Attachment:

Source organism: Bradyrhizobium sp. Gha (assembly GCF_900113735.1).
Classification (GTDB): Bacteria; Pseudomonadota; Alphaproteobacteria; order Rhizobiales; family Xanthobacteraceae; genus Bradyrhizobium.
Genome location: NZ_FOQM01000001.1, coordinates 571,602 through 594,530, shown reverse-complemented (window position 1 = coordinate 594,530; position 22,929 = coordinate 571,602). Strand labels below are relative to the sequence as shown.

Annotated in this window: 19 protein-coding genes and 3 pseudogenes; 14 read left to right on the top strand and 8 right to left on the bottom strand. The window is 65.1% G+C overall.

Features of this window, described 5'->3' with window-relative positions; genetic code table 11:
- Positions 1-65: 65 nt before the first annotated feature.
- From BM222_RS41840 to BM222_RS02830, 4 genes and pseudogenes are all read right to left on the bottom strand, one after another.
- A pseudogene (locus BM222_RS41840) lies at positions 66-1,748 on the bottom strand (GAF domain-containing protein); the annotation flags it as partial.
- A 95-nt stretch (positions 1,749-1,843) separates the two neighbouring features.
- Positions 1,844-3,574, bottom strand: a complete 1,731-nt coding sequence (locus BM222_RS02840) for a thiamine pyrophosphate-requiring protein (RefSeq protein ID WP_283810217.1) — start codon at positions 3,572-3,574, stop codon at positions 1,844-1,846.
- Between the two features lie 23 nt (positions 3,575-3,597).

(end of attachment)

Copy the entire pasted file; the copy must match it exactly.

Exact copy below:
Source organism: Bradyrhizobium sp. Gha (assembly GCF_900113735.1).
Classification (GTDB): Bacteria; Pseudomonadota; Alphaproteobacteria; order Rhizobiales; family Xanthobacteraceae; genus Bradyrhizobium.
Genome location: NZ_FOQM01000001.1, coordinates 571,602 through 594,530, shown reverse-complemented (window position 1 = coordinate 594,530; position 22,929 = coordinate 571,602). Strand labels below are relative to the sequence as shown.

Annotated in this window: 19 protein-coding genes and 3 pseudogenes; 14 read left to right on the top strand and 8 right to left on the bottom strand. The window is 65.1% G+C overall.

Features of this window, described 5'->3' with window-relative positions; genetic code table 11:
- Positions 1-65: 65 nt before the first annotated feature.
- From BM222_RS41840 to BM222_RS02830, 4 genes and pseudogenes are all read right to left on the bottom strand, one after another.
- A pseudogene (locus BM222_RS41840) lies at positions 66-1,748 on the bottom strand (GAF domain-containing protein); the annotation flags it as partial.
- A 95-nt stretch (positions 1,749-1,843) separates the two neighbouring features.
- Positions 1,844-3,574, bottom strand: a complete 1,731-nt coding sequence (locus BM222_RS02840) for a thiamine pyrophosphate-requiring protein (RefSeq protein ID WP_283810217.1) — start codon at positions 3,572-3,574, stop codon at positions 1,844-1,846.
- Between the two features lie 23 nt (positions 3,575-3,597).